Sending money overseas is a piece of cake – with the only caveat being that you have to know exactly what you’re doing, otherwise that piece of cake can start to look a little like a lump of coal. Of course, you can ask your bank for help. Your bank will be able to set up an international transfers account for you, and your request will be processed in due course. Your other option is to go through a money transfer service, which we’ll get into shortly.
If you’ve been busy reading articles with titles like “3 ways to send money to Norway” and “5 cheaper ways to send money to Australia” or even “How to get the best rates on your foreign money transfer”, you may be wondering what your options actually come down to. What are the various ways of sending money abroad and which way is best? Let’s get into it.
Your bank will be able to help
Banks know money. Banks know everything about money. That’s why banks are a great place to start. Your bank will be able to set up a foreign money transfer account for you, meaning you can pass money from your specialist transfer account to a foreign account with all the basic securities in place to protect your money. However, your bank isn’t a dedicated overseas money transfer service, meaning your request will be in a queue. Your account setup time and the transfer time should be considered if you need a fast transfer.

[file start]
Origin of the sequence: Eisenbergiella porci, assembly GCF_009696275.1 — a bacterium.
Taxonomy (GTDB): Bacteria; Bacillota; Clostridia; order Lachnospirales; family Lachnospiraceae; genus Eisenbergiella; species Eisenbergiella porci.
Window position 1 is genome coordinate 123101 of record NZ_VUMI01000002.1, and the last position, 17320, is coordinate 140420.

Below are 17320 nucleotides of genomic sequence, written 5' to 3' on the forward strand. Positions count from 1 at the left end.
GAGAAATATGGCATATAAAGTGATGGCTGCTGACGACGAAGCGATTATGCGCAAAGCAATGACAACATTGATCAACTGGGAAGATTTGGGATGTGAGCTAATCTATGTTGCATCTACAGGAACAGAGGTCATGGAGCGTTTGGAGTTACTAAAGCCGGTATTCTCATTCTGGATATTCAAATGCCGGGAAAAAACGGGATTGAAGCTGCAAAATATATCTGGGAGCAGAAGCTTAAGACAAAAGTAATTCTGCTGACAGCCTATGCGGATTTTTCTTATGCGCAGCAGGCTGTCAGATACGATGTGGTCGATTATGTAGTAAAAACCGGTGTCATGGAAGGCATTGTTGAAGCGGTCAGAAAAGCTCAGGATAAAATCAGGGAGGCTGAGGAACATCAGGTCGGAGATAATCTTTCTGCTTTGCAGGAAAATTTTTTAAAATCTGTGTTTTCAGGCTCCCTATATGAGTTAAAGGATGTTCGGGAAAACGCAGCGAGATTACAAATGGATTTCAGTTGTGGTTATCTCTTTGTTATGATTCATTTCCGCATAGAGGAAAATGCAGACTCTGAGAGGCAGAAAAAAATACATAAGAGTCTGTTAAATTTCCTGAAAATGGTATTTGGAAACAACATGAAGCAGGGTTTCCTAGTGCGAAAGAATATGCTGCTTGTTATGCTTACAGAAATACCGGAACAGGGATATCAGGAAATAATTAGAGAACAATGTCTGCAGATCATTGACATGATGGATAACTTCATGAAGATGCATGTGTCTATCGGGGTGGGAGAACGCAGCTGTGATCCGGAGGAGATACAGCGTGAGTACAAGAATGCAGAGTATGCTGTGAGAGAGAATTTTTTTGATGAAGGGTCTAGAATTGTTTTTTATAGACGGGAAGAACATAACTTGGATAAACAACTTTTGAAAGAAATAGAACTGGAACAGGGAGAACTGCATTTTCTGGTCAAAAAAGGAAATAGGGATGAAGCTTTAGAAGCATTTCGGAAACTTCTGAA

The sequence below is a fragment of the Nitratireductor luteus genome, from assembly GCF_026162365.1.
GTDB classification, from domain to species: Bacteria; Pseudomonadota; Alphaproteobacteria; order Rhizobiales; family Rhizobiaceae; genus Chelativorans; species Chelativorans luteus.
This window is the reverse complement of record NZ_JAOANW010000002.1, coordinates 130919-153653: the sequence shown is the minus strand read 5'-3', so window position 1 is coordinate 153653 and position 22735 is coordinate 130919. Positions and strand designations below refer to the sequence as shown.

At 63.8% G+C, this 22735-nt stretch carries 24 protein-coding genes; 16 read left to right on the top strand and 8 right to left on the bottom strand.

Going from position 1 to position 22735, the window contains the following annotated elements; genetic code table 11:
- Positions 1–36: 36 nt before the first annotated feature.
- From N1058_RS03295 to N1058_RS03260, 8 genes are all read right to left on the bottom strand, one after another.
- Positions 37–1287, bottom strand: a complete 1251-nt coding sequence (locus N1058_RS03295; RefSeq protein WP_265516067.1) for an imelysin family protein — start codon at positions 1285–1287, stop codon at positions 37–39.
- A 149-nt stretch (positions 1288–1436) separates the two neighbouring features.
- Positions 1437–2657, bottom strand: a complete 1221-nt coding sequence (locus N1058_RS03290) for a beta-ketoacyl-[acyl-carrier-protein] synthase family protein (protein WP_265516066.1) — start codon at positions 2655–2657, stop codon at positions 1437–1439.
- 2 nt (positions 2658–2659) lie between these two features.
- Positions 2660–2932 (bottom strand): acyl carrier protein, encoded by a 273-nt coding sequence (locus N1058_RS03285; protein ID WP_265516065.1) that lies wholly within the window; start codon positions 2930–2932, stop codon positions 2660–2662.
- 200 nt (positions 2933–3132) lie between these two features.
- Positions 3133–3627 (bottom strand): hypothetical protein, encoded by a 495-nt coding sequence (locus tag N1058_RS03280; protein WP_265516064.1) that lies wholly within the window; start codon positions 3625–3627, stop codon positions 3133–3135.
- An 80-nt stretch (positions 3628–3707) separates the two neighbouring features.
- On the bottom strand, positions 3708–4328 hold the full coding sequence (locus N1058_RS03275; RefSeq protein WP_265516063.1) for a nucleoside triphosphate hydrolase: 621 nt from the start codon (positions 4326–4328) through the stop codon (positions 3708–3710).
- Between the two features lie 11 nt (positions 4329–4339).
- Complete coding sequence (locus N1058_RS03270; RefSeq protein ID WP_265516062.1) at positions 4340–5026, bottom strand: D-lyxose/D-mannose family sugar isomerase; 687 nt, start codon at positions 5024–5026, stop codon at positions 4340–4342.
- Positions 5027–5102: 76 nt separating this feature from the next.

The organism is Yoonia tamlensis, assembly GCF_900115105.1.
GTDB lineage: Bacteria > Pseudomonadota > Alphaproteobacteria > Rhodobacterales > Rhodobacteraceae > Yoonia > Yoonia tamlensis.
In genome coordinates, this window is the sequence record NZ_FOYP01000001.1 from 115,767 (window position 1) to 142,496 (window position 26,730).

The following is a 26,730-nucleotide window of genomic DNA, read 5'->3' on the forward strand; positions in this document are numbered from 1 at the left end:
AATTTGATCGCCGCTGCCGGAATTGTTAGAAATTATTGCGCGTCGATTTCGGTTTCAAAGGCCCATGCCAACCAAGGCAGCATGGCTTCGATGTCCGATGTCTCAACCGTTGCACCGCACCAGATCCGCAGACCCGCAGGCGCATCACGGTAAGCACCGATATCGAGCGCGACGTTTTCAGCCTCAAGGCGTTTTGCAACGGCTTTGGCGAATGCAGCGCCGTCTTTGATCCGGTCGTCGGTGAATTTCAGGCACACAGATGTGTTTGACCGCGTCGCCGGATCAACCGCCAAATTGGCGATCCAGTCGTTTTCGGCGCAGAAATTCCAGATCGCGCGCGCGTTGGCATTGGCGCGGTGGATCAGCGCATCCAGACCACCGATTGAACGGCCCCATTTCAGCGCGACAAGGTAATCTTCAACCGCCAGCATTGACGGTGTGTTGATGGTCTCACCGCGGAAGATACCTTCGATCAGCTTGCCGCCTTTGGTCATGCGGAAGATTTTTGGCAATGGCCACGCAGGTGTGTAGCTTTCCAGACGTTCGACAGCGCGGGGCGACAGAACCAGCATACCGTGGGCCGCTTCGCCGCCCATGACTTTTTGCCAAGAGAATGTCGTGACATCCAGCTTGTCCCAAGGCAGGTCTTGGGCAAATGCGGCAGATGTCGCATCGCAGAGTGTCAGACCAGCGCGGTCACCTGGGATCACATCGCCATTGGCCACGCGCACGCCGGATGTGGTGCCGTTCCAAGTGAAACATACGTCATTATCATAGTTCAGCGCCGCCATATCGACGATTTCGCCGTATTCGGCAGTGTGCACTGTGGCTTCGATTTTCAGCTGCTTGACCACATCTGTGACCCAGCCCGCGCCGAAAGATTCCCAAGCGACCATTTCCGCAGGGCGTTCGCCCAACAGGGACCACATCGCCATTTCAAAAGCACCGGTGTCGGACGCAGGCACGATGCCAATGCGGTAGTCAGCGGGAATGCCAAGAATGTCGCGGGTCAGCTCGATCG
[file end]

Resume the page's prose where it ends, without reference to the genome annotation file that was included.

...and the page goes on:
Money transfer services
Dedicated overseas money transfer services are generally much faster than banks as the staff you will deal with specialise in nothing but making sure your money reaches the foreign account as fast and as safely as possible. This means an expedited service that can be a very attractive prospect for members of the public and business people alike. However, the exchange rates may not be as high as exchange rates offered by banks (see explanation of rates). Which brings us on to the last point to consider.
Is commission-free really commission-free?
Rarely is the answer. Consumers love a commission-free service. Cutting out the middle salespeople means you get more bang for your buck. But wait. Commission-free in this case may mean that the bank or money transfer company alters the exchange rates to help with the costs of their overheads. Research the exchange rates and be aware of these hidden charges.